Update: Effects of Covid-19 Outbreak on AWW Customers
As we move further into uncharted waters, I’m writing to provide the latest information we have on how mail is moving around the world. First is an update on our internal operations at Access Worldwide, and then information on global transportation networks upon which we rely for timely movement of mail and parcels.
At this time Access Worldwide operations are fully staffed. All mail is being processed on time. We have contingency plans in place which allow us to shift processing capacity both domestically and internationally. Even if events cause a full shutdown of our Atlanta operation, we are capable of processing mail through many different hubs to keep items moving. Although many details of our redundancy planning are proprietary, I would be happy to answer any questions you may have.
Globally, we are monitoring both the US Postal Service as well as the 60+ other postal and private delivery partners in our delivery network reaching over 200 countries each day. Access Worldwide is an active member and board-level participant in IMAG, the International Mailers Advisory Group. IMAG today released a thorough update, excerpted here for your information:
President Trump on Saturday extended the 30-day passenger travel ban on Europe to include United Kingdom and Ireland, which had been exempted in the initial announcement on March 11. While there is no ban on the movement of goods, cargo, or mail between the United States and Europe, they will be significantly impacted. About half of the air cargo carried worldwide normally flies in the belly of passenger jets rather than in dedicated freighters.
Airlines announced significant schedule changes on international (and domestic) flights, with huge reductions in European routes. All the below information is from public reports, such as news articles or the airlines’ websites. IMAG has asked USPS to use the Industry Alert system to send regular updates on the impact of the novel coronavirus on mail operations, particularly as they apply to international service.
American Airlines says it will cut international by 75 percent through May 6 and ground nearly all its widebody fleet. The news came just hours after the White House said it would widen new travel restrictions on Europeans to include travelers in the United Kingdom and Ireland.
▪ Reduce international capacity by 75 percent year over year — from March 16 to May 6
▪ Continue to operate one flight daily from Dallas-Fort Worth (DFW) to London (LHR), one flight daily from Miami (MIA) to LHR and three flights per week from DFW to Tokyo (NRT)
▪ Continue short-haul international flying, which includes flights to Canada, Mexico, Caribbean, Central America and certain markets in the northern part of South America, as scheduled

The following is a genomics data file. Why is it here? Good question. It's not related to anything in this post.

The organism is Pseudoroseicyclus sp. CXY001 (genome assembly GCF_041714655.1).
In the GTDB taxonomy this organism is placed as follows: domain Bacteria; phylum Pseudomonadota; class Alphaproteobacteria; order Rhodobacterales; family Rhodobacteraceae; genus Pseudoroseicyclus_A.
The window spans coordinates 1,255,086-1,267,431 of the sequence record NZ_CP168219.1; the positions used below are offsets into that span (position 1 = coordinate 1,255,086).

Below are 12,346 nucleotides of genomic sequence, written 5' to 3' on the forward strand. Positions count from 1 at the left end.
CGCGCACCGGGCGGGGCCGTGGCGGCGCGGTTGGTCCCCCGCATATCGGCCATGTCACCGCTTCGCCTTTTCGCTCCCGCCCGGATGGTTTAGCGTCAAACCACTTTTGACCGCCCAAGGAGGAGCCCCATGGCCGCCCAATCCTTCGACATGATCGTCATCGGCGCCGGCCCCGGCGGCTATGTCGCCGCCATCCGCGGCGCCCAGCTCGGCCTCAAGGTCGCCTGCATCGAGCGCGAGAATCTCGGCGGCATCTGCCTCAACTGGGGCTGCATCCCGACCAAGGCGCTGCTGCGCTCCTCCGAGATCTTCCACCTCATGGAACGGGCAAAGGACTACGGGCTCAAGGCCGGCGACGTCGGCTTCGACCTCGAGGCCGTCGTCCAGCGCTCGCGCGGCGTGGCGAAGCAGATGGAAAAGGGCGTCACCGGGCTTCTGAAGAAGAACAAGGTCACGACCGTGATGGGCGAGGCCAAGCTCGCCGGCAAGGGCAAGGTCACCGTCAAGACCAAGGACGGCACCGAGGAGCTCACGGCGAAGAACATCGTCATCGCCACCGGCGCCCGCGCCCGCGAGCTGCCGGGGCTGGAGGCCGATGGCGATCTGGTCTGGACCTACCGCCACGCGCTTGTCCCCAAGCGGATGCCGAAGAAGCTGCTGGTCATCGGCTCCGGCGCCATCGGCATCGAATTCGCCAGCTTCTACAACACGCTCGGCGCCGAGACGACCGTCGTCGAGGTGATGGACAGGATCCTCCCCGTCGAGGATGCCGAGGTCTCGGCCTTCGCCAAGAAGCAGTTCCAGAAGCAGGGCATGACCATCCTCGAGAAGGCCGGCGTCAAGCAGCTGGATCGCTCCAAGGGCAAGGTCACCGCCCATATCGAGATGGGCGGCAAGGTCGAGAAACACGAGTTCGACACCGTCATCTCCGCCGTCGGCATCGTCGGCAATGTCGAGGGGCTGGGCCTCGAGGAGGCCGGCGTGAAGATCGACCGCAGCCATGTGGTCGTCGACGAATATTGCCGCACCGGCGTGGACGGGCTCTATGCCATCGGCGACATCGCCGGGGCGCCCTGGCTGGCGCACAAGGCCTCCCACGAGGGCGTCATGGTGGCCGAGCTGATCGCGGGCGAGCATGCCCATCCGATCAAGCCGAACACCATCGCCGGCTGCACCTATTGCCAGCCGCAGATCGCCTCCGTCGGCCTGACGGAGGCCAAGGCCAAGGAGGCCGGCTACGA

Delta said on March 13 it would cut capacity 40% in the next few months, the largest reduction in its history. It will eliminate most flights to continental Europe for 30 days and will park up to 300 aircraft. See Delta’s revised schedule here which includes only one daily flight between a few U.S. cities and London, Paris, or Amsterdam.
▪ Atlanta to Amsterdam
▪ Atlanta to London-Heathrow
▪ Atlanta to Paris-Charles De Gaulle
▪ Detroit to Amsterdam
▪ New York-JFK to London-Heathrow
United also announced cuts to European service this week. From the United website: We will continue to fly our regular schedule from Europe to the U.S. through March 20, except Houston-London and Denver-London, which we’re suspending after March 16. After March 20, we will fly three daily flights to London and Frankfurt, two daily flights to Munich, daily service to Dublin, Amsterdam, Brussels, Paris and Zurich, and four flights a week to Lisbon.
Scandinavian Airline SAS announced it has suspended the majority of its flights and temporarily laid off much of its staff. Other international airlines have cut flights.
Forbes keeps a regularly updated list of countries and their travel restrictions, which gives insights into the impact on airline capacity to and from those countries. Reuters reports that air freight rates have skyrocketed in the past few weeks.
Air transport is a critical component of the Postal Service’s infrastructure, especially so for international services where ground transport isn’t an option. We continue to work with USPS for an updated and targeted message regarding international mail.
Here is the United States Postal Service statement from Friday, March 16, which does not explicitly state international products or services:
“The Postal Service is continuing to monitor the circumstances around the novel coronavirus, also known as “COVID-19.” We are sharing the Centers for Disease Control and Prevention’s (CDC) guidance regarding the COVID-19 epidemic to our employees via stand-up talks, employee news articles, messages on bulletin boards, and internal messaging inside USPS workplaces.
Currently, we are not experiencing operational impacts as a result of the COVID-19 epidemic and we are using this time to review/revise our contingency plans should they be needed. Customers can view our most recent media statement and find a link to the CDC guidance at https://about.usps.com/newsroom/statements/usps-statement-on-coronavirus.htm
Regarding the importation of packages, the CDC states there is likely very low risk that the COVID-19 can be spread from products or packaging shipped from China, because of poor survivability of coronaviruses on surfaces. Also, according to the CDC, there currently is no evidence to support transmission of coronavirus associated with imported goods; and there have been no reported cases of COVID-19 in the United States associated with imported goods.”
We thank you for your business, and for letting us help you reach the world. As always, if there is anything I can do for you, please do not hesitate to contact me.